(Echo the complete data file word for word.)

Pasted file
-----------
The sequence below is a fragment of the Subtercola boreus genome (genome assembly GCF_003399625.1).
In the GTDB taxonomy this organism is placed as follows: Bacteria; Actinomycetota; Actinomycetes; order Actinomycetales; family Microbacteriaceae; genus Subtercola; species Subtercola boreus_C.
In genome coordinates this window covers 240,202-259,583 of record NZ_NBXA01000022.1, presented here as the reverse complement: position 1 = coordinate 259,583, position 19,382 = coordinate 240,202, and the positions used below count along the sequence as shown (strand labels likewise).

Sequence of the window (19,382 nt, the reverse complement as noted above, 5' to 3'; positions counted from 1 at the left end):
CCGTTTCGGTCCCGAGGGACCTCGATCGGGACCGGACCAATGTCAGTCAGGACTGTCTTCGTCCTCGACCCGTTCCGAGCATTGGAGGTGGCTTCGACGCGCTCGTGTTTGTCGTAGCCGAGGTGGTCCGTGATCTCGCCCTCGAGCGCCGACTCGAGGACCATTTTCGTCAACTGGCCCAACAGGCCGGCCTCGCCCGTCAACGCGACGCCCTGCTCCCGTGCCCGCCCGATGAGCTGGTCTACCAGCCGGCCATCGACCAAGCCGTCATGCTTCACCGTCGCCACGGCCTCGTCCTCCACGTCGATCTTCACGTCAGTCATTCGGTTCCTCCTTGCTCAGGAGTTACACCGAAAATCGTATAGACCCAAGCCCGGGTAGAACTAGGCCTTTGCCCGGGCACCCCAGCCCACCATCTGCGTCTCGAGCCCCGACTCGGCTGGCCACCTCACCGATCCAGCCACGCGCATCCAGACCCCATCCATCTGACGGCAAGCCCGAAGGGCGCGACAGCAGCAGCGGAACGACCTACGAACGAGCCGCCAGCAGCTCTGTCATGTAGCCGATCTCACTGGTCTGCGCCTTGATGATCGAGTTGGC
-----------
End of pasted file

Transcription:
The sequence below is a fragment of the Subtercola boreus genome (genome assembly GCF_003399625.1).
In the GTDB taxonomy this organism is placed as follows: Bacteria; Actinomycetota; Actinomycetes; order Actinomycetales; family Microbacteriaceae; genus Subtercola; species Subtercola boreus_C.
In genome coordinates this window covers 240,202-259,583 of record NZ_NBXA01000022.1, presented here as the reverse complement: position 1 = coordinate 259,583, position 19,382 = coordinate 240,202, and the positions used below count along the sequence as shown (strand labels likewise).

Sequence of the window (19,382 nt, the reverse complement as noted above, 5' to 3'; positions counted from 1 at the left end):
CCGTTTCGGTCCCGAGGGACCTCGATCGGGACCGGACCAATGTCAGTCAGGACTGTCTTCGTCCTCGACCCGTTCCGAGCATTGGAGGTGGCTTCGACGCGCTCGTGTTTGTCGTAGCCGAGGTGGTCCGTGATCTCGCCCTCGAGCGCCGACTCGAGGACCATTTTCGTCAACTGGCCCAACAGGCCGGCCTCGCCCGTCAACGCGACGCCCTGCTCCCGTGCCCGCCCGATGAGCTGGTCTACCAGCCGGCCATCGACCAAGCCGTCATGCTTCACCGTCGCCACGGCCTCGTCCTCCACGTCGATCTTCACGTCAGTCATTCGGTTCCTCCTTGCTCAGGAGTTACACCGAAAATCGTATAGACCCAAGCCCGGGTAGAACTAGGCCTTTGCCCGGGCACCCCAGCCCACCATCTGCGTCTCGAGCCCCGACTCGGCTGGCCACCTCACCGATCCAGCCACGCGCATCCAGACCCCATCCATCTGACGGCAAGCCCGAAGGGCGCGACAGCAGCAGCGGAACGACCTACGAACGAGCCGCCAGCAGCTCTGTCATGTAGCCGATCTCACTGGTCTGCGCCTTGATGATCGAGTTGGC